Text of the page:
In defence of Instagram and space elevators

Digital hoarding, getting to space without a rocket, and everything you never wanted to know about fatbergs.

Here’s a bumper edition of stuff I’ve written over the last couple of months. Read to the end if you want a very expensive way to prove Elon Musk wrong (and, I guess, help humanity become a properly spacefaring species).

Marie Kondo-ing your digital life

Towards the end of last year I spent some time thinking about my own digital possessions, while researching a feature about the emerging research on digital hoarding for BBC Future.

I came to what some people would probably think is a weird conclusion for someone writing about why it pays to declutter your digital life: my New Year’s resolution would be to post on Instagram more.

For the feature I had spoken to Jo Ann Oravec, a professor at the University of Wisconsin-Whitewater, who told me that her aunt, who recently died aged 100, had kept six carefully-curated photo albums that spanned her whole life. In her old age, she would look back over the photos and feel a sense of satisfaction at a life well lived. Even when her health deteriorated and she could no longer remember every event in the album, it still made her happy to look over those photos.

While speaking to Oravec I realised that my own photo collection was a total mess. All I have to show from a two week holiday to California in September is an amorphous blob of blue and green on my camera roll – a few gems, mixed in with endless duplicates and an embarrassingly large number of photos of my forearm as I tried to get the hang of a selfie stick.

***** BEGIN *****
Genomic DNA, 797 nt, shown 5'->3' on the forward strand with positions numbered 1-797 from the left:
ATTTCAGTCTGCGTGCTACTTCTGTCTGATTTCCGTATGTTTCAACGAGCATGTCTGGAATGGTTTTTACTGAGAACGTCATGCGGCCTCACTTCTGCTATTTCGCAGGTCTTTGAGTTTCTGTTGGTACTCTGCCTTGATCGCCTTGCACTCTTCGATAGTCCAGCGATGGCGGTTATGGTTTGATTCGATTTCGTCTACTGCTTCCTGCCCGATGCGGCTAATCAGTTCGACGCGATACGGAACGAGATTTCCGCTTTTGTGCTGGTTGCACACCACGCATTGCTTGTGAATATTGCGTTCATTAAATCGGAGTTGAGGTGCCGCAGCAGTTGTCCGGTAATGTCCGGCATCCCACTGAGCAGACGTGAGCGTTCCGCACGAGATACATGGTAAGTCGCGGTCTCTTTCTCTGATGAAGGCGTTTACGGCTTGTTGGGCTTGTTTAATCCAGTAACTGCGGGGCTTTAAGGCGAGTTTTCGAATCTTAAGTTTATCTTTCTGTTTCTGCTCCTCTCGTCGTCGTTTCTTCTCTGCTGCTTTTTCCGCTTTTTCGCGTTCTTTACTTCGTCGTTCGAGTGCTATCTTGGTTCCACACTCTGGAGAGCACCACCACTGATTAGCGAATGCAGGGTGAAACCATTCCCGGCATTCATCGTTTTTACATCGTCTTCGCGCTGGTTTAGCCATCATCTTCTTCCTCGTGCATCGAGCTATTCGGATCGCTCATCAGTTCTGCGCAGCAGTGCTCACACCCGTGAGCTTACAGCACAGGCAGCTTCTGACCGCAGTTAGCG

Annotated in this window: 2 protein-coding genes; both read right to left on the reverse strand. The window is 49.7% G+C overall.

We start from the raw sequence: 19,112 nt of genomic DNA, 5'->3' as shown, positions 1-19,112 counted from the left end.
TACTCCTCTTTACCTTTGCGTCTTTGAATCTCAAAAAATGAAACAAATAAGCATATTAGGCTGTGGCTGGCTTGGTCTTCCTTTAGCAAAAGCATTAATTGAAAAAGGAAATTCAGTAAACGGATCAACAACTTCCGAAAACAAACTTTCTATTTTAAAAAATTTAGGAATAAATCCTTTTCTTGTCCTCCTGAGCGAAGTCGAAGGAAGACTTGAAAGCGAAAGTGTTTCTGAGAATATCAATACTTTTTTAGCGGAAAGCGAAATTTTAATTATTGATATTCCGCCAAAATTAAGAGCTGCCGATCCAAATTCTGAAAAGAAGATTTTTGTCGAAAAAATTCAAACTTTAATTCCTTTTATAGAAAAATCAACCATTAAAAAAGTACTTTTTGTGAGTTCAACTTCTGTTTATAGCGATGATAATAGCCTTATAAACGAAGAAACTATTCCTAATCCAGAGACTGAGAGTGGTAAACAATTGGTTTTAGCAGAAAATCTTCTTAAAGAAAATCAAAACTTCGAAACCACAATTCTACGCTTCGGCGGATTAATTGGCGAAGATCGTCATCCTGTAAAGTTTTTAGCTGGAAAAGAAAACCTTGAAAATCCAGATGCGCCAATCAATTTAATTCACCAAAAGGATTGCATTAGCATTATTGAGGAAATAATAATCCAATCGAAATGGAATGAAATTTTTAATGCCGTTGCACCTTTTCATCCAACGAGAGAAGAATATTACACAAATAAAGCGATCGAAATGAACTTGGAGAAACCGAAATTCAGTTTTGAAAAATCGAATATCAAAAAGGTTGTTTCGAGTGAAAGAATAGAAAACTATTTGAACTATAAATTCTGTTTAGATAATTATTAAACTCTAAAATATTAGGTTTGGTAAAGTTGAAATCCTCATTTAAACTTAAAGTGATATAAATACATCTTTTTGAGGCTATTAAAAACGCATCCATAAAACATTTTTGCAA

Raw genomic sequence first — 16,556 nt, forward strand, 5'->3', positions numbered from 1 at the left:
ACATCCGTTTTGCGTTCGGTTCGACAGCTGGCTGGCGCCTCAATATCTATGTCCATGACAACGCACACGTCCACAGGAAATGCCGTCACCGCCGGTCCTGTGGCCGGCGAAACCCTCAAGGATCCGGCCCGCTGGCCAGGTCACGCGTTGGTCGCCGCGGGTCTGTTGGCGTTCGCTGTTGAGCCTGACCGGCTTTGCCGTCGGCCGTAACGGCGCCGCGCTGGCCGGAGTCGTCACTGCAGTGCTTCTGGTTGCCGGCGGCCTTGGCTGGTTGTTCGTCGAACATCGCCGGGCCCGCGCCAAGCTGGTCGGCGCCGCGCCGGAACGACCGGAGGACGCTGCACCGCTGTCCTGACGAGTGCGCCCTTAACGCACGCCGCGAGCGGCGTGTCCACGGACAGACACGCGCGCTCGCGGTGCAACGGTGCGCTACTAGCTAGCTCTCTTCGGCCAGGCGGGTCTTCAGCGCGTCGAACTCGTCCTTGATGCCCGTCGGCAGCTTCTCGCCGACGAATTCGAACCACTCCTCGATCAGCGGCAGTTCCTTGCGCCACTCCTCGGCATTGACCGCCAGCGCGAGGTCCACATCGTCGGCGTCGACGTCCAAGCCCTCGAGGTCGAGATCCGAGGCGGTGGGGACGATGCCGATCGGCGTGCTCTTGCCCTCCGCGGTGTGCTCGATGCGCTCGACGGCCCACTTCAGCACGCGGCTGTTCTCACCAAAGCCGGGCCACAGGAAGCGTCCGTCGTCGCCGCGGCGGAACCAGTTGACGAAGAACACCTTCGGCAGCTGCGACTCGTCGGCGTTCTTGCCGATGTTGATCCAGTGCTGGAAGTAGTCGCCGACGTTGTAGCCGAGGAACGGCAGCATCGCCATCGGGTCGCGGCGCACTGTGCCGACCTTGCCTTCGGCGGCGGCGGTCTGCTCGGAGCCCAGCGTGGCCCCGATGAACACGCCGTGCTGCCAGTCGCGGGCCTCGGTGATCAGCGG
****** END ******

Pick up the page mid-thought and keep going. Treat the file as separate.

So on New Year's Day I made myself actually sit down and look through my photos from the year, and post something. And it felt good! I realise that Instagram isn’t the whole solution to this (for one, it probably won’t last as long as those photo albums did, at least not in its current form) but it will at least make me sit down and review my photos, so it’s a start.

How to get to space if you hate rockets

One thing I would post on Instagram with zero hesitation is the view from an elevator ride up to space. A space elevator is exactly what it sounds like. You build a giant structure with one end on Earth and one end in space – technically in geostationary orbit – and run some elevator cars between them.

It’s one of those ideas that people get excited about every now and again but that most write off as too fantastical to work. So I went into researching this New Scientist feature on whether we’ll ever build one quite sceptical, but emerged a little less so.

The biggest obstacle still in the way is finding a material strong enough to support such a tall structure. Graphene (that all purpose wonder material) is the latest to be touted as a possibility, but is yet to be made in large enough quantities. Only time will tell if it could work in reality – but it will also need people (specifically, people with money to spend on research) to get behind the idea, or we’ll never find out.

If you need any additional motivation, Elon Musk has said before that he doesn’t think the idea “makes sense” right now, so you’d also get to prove him wrong.

The rest:

Flow Neuroscience wants to use electricity to help your depression at home - but does it work? (The Daily Beast)

It’s set to be the first headband you can buy online to treat depression in your own home – without a prescription or the supervision of a doctor.

Here’s what scientists searched for in 2018: AI is up, stress is down (Nature News)

The most-searched keywords in the Scopus database and on Google, revealed.

5 things the ISS has done for us (BBC Focus)

The International Space Station is 20 years old – here are some of the scientific advances that have been made in low Earth orbit.

Bringing tech to the farm (Technologist)

Technology is helping farmers feed the world. It can also make agriculture more environmentally friendly – for conventional and organic farmers alike.

Using data to make cities greener (Technologist)

As politicians stall when it comes to dealing with climate change on a national level, local data-based projects are trying to reduce carbon emissions on their own doorsteps

All you want to know about fatbergs but were too disgusted to ask (New Scientist)

Huge lumps of fat and waste keep appearing in sewers, particularly in the UK – are they really on the rise, or are we just paying more attention?

Until next time: say hi at @kahoakes, or lurk at

– Kelly